First I would highly recommend a great book "Field Guide to the Dragonflies of Britian and Europe" by Dijkstra and Lewington. For me as a total beginer it has been my bible!
There almost 5700 species of Dragonlies in the world today. Most of them live in the tropics, but about 120 occur in Europe and here there are but a few on this website but hopefully it will grow.
Remember Dragonflies are harmless to humans, they have no sting and will not attack or bite.
Dragonflies are AmphibiousLarve live in water, adults on land and in the air. The larva sheds its skin several times underwater, allowing it to grow. When it is fully grown, the larva leaves the water, moults a final time, expands its wings and abdomen and, when these have hardened sufficiently,flies off as an adult dragonfly. This is known as emergence;Dragonflies do not pupate. The final larval skin, the exuvia,can be found at the waterside as proof of a completed life cycle at that site.
Dragonflies are PredatorsAll species hunt,both as larva and adults. Most prey is invertebrate,especially insects,but a large larva may, for instance,eat tadpoles or small fish.
Dragonflies have a unique mode of reproduction, with indirect insemination and delayed fertilisationSperm is transferred by the male from the abdomen tip, where it is passed on to the female. Other animals either transfer sperm indirectly outside the body, or directly. Eggs are fertilised when they are laid, allowing males to remove sperm of rival males when they succeed in copulating with a mated female.
Names to some of the parts of a Dragonfly.
Large and broad-winged damselflies with metalic bodies and veins. Males are colourful (most often blue) and often have extensively coloured wings. Femals are a metallic green or brown, with clear to brown wings.
The resting posture is distinctive, with raised abdomen and closed wings. Both sexs found along flowing water often in great numbers.
Delicate damselflies,are easily recognised by their "tail light", a striking blue marking at the end of the abdomen. this stands out becouse the abdomen is otherwise largely bronze- black, with the underside of roughly yellow.
Typical bluets, the males being blue, distinctively marked with black. Females are usually either brown or blue.
Males are small blue damselflies marked with black. The blue areas may be greenish or whitish. Females are blacker, and more often green or brownish.
Males typically fly low among vegitation close to water and seldom venturing far from it.
This group includes two types of species, both with bright-eyed males.
Unlike other damselflies, males tend to stay away from the waters edge, preferring floating andemergent perches.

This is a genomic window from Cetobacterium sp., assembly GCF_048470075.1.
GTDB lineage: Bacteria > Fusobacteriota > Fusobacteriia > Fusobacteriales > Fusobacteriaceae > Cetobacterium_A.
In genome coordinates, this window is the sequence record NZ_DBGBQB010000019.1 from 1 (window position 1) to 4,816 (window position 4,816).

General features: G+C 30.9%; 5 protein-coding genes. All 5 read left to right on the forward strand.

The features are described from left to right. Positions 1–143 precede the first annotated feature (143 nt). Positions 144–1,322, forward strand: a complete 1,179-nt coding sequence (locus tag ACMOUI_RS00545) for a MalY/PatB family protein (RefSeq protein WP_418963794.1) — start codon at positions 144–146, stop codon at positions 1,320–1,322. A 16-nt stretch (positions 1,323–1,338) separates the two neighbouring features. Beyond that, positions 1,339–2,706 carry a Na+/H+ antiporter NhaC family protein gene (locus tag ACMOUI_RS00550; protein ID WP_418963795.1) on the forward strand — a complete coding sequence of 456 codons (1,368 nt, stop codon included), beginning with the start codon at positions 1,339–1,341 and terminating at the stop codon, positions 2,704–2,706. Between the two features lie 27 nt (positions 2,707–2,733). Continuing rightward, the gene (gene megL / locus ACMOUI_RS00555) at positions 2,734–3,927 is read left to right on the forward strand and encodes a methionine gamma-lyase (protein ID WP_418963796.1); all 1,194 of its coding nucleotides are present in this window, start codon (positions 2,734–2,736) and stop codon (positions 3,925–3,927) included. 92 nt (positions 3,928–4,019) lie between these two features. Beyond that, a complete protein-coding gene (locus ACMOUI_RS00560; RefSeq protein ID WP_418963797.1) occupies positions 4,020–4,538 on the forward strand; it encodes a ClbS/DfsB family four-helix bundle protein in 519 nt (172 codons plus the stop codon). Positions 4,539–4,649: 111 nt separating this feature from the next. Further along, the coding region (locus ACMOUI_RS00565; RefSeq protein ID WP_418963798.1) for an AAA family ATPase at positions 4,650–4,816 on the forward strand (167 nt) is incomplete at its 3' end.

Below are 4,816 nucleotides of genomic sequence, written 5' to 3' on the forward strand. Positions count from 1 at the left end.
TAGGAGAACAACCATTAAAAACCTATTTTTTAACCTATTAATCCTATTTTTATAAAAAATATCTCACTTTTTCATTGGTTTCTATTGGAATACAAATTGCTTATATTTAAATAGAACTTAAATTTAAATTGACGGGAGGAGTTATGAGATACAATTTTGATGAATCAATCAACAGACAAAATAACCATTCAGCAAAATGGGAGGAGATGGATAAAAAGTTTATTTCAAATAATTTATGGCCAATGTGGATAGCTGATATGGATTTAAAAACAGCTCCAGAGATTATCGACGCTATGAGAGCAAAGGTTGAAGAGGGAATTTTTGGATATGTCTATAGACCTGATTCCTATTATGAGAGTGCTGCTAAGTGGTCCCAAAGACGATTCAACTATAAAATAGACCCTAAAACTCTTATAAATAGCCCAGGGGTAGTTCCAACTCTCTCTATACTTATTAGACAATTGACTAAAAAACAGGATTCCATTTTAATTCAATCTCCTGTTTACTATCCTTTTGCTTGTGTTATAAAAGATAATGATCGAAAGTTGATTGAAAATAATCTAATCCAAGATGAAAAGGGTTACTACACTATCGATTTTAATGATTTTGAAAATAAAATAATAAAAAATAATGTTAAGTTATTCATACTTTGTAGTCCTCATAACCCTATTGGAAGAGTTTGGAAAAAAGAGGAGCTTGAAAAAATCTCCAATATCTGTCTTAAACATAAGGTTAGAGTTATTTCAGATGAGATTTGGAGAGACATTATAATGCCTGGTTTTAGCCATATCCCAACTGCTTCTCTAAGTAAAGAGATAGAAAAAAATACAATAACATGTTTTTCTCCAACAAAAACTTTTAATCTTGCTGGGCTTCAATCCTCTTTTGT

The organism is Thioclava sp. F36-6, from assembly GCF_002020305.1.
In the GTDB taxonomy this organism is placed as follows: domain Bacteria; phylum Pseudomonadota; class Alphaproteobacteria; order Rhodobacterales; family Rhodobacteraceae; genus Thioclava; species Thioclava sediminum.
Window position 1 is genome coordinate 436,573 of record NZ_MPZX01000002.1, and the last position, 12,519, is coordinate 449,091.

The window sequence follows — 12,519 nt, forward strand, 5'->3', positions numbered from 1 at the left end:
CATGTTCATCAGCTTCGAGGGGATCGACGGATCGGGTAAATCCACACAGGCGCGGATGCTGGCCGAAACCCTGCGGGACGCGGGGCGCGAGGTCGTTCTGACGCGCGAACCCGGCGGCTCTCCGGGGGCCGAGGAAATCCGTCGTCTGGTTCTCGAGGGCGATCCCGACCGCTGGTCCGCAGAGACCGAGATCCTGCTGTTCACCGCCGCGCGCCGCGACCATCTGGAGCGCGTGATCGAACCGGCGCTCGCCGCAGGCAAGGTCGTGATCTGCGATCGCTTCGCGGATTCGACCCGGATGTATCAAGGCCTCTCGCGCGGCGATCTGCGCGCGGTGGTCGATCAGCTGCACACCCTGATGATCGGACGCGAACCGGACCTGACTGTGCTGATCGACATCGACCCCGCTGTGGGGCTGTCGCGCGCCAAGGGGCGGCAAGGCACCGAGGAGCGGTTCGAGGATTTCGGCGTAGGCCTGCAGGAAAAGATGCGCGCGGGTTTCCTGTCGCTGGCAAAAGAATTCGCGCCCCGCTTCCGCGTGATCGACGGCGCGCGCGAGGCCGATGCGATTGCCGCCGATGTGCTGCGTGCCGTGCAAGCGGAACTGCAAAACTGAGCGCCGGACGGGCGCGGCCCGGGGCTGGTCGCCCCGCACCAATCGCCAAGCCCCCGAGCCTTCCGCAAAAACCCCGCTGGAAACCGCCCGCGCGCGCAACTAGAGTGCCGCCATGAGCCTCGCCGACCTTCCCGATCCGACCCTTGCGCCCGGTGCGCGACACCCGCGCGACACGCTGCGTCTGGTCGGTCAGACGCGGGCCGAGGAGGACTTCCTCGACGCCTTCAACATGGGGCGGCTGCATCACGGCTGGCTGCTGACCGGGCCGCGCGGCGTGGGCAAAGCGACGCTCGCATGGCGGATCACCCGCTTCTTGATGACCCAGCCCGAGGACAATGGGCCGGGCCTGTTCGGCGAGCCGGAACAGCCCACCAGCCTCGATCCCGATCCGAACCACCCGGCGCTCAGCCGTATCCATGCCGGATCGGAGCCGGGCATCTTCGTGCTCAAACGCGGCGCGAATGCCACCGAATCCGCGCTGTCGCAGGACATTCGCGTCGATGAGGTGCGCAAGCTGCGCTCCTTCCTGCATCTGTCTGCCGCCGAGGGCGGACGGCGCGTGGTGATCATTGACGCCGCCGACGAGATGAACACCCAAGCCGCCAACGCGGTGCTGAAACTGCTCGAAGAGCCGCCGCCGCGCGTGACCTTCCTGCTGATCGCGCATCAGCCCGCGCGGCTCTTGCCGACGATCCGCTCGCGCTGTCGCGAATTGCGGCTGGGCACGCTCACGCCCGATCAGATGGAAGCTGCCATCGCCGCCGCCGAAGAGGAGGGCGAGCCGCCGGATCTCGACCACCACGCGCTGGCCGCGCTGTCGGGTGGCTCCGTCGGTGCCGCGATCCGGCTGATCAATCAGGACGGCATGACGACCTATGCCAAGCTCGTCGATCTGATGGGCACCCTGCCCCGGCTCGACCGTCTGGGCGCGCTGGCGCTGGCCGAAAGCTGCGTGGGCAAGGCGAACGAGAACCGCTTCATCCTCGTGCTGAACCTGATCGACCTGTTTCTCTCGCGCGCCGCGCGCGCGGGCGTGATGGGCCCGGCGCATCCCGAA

Rather large damselflies with a mainly red abdomen, no postocular spots, black legs and dark pterostigmas. Some females lack any red, being black marked with yellow.
Often seen hawking in open but sheltered places, such as glades and gardens as well as over predominately still waters. Hunting individuals often concentrate at good sites,especially towards dusk. Males make aggressive and swift patrols over water, frequently interrupting direct flight with hovering pauses.
Among our largest dragonflies,all species are fast, powerful flyers. Males of most species patrol effortlessly over the centre of larger waterbodies. Will often rest low among waterside vegitation, for instance during poor weather, hanging vertically.
A small hawker that is often confused with the smaller "Aeshna" species. It has an earlier flight season, and its hairy body and stout abdomen create the impression of a more compact insect. Males are often seen hawking low down closely following marshy margins, in late spring and early summer.
Easily recognised by the very large size (70-100mm), the black and yellow body pattern and the eyes just meeting in a point on top of the head.
All species breed in permanent springs and smaller streams.
Bulky, medium-sized dragonflies, with diagnostic large blackish triangular patches at the hindwing base, normally crossed by pale veins.
The aggressive males, chase off rivals with fast, defensive flights undertaken from prominent perches, such as stakes.
Almost every blue to grey pruinose dragonfly with clear wings will be a Skimmer male.
This is an active species, often perching on the ground or stones.
All Darters behave similarly. They spend most of their time on a prominent perch, from which short sorties are undertaken to chase prey or rivals.
© Simon Thurgood 2017
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